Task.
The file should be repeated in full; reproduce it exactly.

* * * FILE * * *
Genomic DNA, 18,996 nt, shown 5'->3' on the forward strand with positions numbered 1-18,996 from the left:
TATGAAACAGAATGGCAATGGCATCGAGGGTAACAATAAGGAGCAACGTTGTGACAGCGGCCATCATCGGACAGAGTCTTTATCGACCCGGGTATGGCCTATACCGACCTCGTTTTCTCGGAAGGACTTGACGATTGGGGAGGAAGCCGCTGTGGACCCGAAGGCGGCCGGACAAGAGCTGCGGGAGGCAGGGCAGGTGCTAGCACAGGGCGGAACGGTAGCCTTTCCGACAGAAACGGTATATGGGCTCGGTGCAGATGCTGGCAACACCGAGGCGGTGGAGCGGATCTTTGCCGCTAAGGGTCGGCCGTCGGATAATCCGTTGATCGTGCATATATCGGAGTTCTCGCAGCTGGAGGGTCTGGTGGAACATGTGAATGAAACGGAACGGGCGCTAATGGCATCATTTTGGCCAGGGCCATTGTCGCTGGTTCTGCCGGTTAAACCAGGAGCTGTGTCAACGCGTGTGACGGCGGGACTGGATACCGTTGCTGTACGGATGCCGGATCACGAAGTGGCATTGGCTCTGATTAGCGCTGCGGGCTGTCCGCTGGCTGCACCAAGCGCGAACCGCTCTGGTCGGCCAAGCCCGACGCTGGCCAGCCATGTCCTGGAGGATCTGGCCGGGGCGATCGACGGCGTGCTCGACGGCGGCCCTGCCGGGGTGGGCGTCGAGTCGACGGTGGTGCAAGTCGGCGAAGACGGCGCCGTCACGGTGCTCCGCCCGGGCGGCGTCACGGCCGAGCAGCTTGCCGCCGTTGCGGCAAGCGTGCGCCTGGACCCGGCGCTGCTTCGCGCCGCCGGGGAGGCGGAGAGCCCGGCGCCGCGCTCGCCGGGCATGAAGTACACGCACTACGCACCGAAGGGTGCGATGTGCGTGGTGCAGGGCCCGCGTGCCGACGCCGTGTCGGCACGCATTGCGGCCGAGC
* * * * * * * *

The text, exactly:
Genomic DNA, 18,996 nt, shown 5'->3' on the forward strand with positions numbered 1-18,996 from the left:
TATGAAACAGAATGGCAATGGCATCGAGGGTAACAATAAGGAGCAACGTTGTGACAGCGGCCATCATCGGACAGAGTCTTTATCGACCCGGGTATGGCCTATACCGACCTCGTTTTCTCGGAAGGACTTGACGATTGGGGAGGAAGCCGCTGTGGACCCGAAGGCGGCCGGACAAGAGCTGCGGGAGGCAGGGCAGGTGCTAGCACAGGGCGGAACGGTAGCCTTTCCGACAGAAACGGTATATGGGCTCGGTGCAGATGCTGGCAACACCGAGGCGGTGGAGCGGATCTTTGCCGCTAAGGGTCGGCCGTCGGATAATCCGTTGATCGTGCATATATCGGAGTTCTCGCAGCTGGAGGGTCTGGTGGAACATGTGAATGAAACGGAACGGGCGCTAATGGCATCATTTTGGCCAGGGCCATTGTCGCTGGTTCTGCCGGTTAAACCAGGAGCTGTGTCAACGCGTGTGACGGCGGGACTGGATACCGTTGCTGTACGGATGCCGGATCACGAAGTGGCATTGGCTCTGATTAGCGCTGCGGGCTGTCCGCTGGCTGCACCAAGCGCGAACCGCTCTGGTCGGCCAAGCCCGACGCTGGCCAGCCATGTCCTGGAGGATCTGGCCGGGGCGATCGACGGCGTGCTCGACGGCGGCCCTGCCGGGGTGGGCGTCGAGTCGACGGTGGTGCAAGTCGGCGAAGACGGCGCCGTCACGGTGCTCCGCCCGGGCGGCGTCACGGCCGAGCAGCTTGCCGCCGTTGCGGCAAGCGTGCGCCTGGACCCGGCGCTGCTTCGCGCCGCCGGGGAGGCGGAGAGCCCGGCGCCGCGCTCGCCGGGCATGAAGTACACGCACTACGCACCGAAGGGTGCGATGTGCGTGGTGCAGGGCCCGCGTGCCGACGCCGTGTCGGCACGCATTGCGGCCGAGC